What Is Image Resolution?The details in your image form the image resolution. It is also determined by the metric PPI or the pixels per inch in a photo. In Adobe Photoshop, you can explore the details and quality of your image by fitting the image to the screen to see its real size and resolution. If you try to zoom in more, you’ll notice that you’re just zooming on pixels and making it blurry. Image resolution also becomes a key factor when preparing images for print. Mind that this is a separate job and we will not be getting into changing image resolution to be suitable for printers as many other factors have to be checked and set up for a quality print. Know that generally, 300 PPI is the standard for the job. To check the resolution in one of your photos, you can right-click on it and see the full info next to the size of the image (Get Info option on a Mac).
What Influences Image Resolution?If you’ve used a DLSR, each camera sensor has a pixel count that does not change, but this detail is different depending on the camera. The second thing is the quality of your lens. Mind that different lenses are also responsible for different effects and quality of the final shot. That’s why some of them are so expensive. Finally, the focus in your original shot will also determine how much detail was captured. Some struggle trying to change image resolution in post-production, but if (for example), your image is mostly out of focus, nothing you do is going to save it if you’re trying to enlarge it or prepare it for a large print.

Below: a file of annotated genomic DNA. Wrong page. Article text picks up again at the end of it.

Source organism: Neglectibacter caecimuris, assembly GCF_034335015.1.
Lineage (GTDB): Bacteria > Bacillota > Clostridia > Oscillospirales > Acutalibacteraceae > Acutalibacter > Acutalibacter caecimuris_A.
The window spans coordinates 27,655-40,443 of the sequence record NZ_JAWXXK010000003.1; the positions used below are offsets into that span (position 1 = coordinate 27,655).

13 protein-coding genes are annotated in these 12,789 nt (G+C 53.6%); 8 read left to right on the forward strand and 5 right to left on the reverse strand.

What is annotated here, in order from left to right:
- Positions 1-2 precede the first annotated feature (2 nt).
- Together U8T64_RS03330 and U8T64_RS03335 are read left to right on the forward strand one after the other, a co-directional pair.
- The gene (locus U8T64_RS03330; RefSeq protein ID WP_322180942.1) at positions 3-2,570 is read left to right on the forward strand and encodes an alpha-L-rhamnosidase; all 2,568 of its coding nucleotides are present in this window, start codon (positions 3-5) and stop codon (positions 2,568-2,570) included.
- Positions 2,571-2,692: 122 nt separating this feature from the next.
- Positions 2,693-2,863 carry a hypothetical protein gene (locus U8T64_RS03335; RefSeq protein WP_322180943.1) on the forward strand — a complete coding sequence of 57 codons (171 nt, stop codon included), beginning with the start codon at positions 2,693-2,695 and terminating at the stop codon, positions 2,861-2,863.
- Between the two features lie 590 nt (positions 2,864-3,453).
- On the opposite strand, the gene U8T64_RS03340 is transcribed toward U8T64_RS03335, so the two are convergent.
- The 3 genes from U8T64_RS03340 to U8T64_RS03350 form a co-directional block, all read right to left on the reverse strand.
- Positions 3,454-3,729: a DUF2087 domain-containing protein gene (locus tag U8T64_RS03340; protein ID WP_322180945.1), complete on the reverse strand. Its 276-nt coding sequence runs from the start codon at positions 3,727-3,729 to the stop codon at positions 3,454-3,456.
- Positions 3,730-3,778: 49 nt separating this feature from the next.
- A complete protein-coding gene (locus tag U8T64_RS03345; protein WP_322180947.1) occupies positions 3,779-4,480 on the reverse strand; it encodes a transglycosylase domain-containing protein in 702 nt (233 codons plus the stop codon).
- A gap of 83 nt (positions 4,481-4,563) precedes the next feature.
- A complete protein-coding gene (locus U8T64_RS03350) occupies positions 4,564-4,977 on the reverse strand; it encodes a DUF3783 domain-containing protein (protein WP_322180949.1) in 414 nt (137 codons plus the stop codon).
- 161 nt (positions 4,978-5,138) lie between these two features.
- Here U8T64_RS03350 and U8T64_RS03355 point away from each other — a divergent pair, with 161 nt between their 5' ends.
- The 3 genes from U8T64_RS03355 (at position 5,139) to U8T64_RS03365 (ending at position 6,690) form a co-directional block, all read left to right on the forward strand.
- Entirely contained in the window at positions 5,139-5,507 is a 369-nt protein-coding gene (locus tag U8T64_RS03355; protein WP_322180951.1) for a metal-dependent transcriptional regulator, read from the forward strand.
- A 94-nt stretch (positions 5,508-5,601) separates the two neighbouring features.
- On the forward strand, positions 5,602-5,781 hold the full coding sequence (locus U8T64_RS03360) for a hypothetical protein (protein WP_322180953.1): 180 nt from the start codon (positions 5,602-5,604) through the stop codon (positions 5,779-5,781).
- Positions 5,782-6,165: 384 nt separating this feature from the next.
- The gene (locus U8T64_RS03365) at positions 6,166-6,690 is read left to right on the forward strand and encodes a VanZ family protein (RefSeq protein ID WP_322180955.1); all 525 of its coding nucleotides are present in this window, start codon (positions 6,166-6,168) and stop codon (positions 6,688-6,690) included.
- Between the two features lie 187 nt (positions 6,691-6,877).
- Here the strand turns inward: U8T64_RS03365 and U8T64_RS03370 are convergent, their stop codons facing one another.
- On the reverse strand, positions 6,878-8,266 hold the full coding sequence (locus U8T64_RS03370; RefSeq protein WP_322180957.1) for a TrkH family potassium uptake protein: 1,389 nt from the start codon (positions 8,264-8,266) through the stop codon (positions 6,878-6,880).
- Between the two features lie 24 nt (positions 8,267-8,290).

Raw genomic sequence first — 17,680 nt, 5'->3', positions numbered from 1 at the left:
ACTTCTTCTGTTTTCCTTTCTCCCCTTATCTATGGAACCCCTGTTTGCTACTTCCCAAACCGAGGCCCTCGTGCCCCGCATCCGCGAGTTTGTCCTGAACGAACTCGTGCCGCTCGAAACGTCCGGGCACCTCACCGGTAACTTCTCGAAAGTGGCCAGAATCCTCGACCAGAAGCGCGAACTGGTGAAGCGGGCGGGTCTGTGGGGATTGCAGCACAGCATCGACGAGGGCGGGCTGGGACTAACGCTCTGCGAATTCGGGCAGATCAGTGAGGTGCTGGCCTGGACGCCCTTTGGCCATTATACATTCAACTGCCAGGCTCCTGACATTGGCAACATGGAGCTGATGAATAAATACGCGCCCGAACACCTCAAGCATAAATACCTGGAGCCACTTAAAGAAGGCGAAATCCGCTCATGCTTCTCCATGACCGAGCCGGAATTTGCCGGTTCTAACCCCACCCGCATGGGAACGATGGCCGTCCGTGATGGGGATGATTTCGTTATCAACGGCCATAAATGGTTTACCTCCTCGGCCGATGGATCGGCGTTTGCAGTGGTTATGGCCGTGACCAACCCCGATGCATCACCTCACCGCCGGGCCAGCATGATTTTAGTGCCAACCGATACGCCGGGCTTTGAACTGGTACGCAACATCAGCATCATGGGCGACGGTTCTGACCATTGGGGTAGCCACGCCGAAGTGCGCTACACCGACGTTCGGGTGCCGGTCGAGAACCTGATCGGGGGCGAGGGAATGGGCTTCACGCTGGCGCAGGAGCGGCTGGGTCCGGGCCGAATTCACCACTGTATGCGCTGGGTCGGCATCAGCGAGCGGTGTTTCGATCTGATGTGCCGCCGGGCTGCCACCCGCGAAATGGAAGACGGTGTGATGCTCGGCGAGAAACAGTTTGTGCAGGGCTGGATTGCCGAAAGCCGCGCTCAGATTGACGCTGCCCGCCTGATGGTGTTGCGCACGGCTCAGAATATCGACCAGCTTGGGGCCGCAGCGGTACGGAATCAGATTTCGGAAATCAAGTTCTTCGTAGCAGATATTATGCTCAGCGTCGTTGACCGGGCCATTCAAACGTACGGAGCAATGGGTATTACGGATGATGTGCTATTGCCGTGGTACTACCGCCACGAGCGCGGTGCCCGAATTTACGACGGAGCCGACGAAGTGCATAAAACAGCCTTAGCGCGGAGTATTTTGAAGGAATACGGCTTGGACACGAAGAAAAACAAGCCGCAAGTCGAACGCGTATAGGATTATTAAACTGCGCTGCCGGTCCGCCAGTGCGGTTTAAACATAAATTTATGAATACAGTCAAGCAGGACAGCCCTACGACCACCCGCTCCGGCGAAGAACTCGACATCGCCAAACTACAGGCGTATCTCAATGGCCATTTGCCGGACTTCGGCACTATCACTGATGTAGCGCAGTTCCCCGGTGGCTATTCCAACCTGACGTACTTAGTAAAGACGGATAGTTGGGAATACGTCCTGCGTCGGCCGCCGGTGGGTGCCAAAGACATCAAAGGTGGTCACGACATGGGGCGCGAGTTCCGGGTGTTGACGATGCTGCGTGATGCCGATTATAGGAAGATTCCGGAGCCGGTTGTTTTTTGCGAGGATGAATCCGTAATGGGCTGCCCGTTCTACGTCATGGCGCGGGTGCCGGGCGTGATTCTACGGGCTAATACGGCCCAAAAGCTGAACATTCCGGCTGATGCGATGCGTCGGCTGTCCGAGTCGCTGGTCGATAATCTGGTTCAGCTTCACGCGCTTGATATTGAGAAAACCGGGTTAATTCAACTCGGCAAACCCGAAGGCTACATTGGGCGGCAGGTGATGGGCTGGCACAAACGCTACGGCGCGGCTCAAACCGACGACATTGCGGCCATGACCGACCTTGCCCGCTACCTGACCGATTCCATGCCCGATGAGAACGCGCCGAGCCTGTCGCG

5 Tips when Working with Image ResolutionChanging image resolution is really about balance – you cannot invent pixels, so changing one parameter takes away from another. You might get frustrated because changing the image resolution changes the size, but that’s because you cannot invent new information to drastically upscale the quality of the image. The key thing to remember: With all this activity, you’re never adding new pixels to the image, so increasing resolution by default decreases the image size. Pixel dimensions never change.
- Tip #1: You will notice a chain icon in Photoshop and Lightroom when you adjust the resolution settings – keep it on the lock to stick to the original ratio of the width and the height in your image. It’s important to keep the original proportions of the image to not skew it as you increase resolution.
- Tip #2: Use soft enlargement options to best deal with the interpolation of pixels.
- Tip #3: Avoid (when possible) sharpening the image more after you change the resolution. You are not adding any new information (pixels) with this technique.
- Tip #4: With black and white images, you can get away by adding some artificial grain after you change the resolution. It’s aesthetically acceptable to have a slightly grainy black and white image, and most viewers won’t notice this kind of ‘extra information’ that you added for artistic purposes.
- Tip #5: If you have an important task like prints for an exhibition, refer to professionals to help you increase the resolution of your images.